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Tulsa Race Massacre Survivors Accept Offer To Become Ghanaian Citizens

The Tulsa Race Massacre survivors were given the honorary titles of queen mother and chief uncle in Ghana. Photo: BBC

 

Two survivors of the 1921 Tulsa Race Massacre have accepted the offer to become Ghanaian citizens after taking a special trip to Ghana, BBC reports. “We accept it with great joy and we thank the president for this great honor,” said Viola Fletcher, 107, and her brother Hughes Van Ellis, 100. The two centenarians left the U.S. on Friday, August 13, for the trip of a lifetime to Ghana — their first-time visit to Africa.

Fletcher, also known as “Mother” Fletcher, and Ellis, otherwise known as “Uncle Red”, are two of the three last known living survivors of the Tulsa Race Massacre. The race riot destroyed the properties of the Black inhabitants living in Greenwood, which was at that time the most affluent African-American community in the United States. 300 lives were lost.

Fletcher and Ellis have so far visited historic sites in Ghana including the Osu Castle Dungeon where enslaved men and women were held before they were shipped abroad during the transatlantic slave trade. They have also met Ghanaian President Nana Akufo-Addo. On Wednesday, the two race riot survivors also visited the Nigerian Igbo community in Ghana where they were crowned honorary chief and queen mother.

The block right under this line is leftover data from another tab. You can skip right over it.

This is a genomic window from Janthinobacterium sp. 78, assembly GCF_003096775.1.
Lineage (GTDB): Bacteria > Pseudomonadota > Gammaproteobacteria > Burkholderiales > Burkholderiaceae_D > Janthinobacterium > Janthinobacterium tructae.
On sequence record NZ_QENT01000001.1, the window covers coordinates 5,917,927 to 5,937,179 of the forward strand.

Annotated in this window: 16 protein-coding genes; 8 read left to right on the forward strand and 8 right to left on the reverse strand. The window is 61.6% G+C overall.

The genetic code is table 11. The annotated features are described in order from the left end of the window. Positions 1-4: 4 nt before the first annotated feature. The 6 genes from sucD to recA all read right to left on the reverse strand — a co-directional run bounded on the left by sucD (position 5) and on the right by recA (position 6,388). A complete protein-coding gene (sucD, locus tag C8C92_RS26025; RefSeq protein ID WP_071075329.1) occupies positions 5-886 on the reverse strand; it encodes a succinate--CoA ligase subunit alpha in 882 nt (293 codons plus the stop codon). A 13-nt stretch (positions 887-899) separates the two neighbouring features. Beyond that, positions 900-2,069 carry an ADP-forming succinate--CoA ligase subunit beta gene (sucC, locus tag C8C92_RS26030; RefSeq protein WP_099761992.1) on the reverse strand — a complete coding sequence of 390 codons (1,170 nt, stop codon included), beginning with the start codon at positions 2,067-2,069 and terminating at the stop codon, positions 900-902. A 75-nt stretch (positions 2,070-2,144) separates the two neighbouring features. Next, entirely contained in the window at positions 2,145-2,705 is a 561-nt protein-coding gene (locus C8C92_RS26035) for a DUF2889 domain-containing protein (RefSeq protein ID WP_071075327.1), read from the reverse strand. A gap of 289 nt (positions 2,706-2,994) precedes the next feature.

Fletcher and Ellis also laid a wreath at the tomb of historian and civil rights activist W.E.B. Du Bois, who found his final resting place in Ghana.

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Sponsors of the trip are calling it, “Coming Home: A Journey of a Lifetime.” The trip was created by Michael and Eric Thompson, founders of “Our Black Truth Social Media,” who met Fletcher and Ellis during the Centennial of the 1921 Tulsa Race Massacre this year. Fletcher told the Thompsons it was her life-long dream to visit Africa. The two started working towards making her dream come true.

The trip is also being sponsored by the Diaspora African Forum, whose vision is “to be the bridge that unites the African Diaspora and Africa.”

Fletcher and Ellis said they chose Ghana because “it represents Africa”, according to BBC. The third remaining survivor of the Massacre, Mother Randle, was not able to make the trip but she asked the others to bring her back some souvenirs, KTUL reported.

Fletcher and Ellis will return to the U.S. on August 21.

The Tulsa Race Massacre

In May 1921, 19-year-old Black shoeshiner Dick Rowland entered the Drexel building at 319 South Main Street to use the Blacks-only restroom which was on the top floor. The building had only one elevator, which was being operated by White teen Sarah Page. According to reports, Rowland accidentally slipped and fell on Page causing her to scream out of panic. A White clerk who witnessed the incident called the police, who later on arrested Rowland and charged him with assault even though Page refused to press any charges.

The incident was reported by a white-owned local newspaper calling for Rowland’s lynching. Rowland was processed and taken to court on May 31, 1921, however, tensions between the White mob who went to the courthouse to lynch Rowland and the Black residents who were also around to ensure his safety escalated into a 24-hour-long armed confrontation.

A White mob eventually attacked and destroyed the properties of Black people living in Greenwood, which was then known as the “Black Wall Street” as it was home to highly successful and profitable Black-owned businesses. The incident did not only claim 300 lives but destroyed more than 1,200 homes.

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Written by PH

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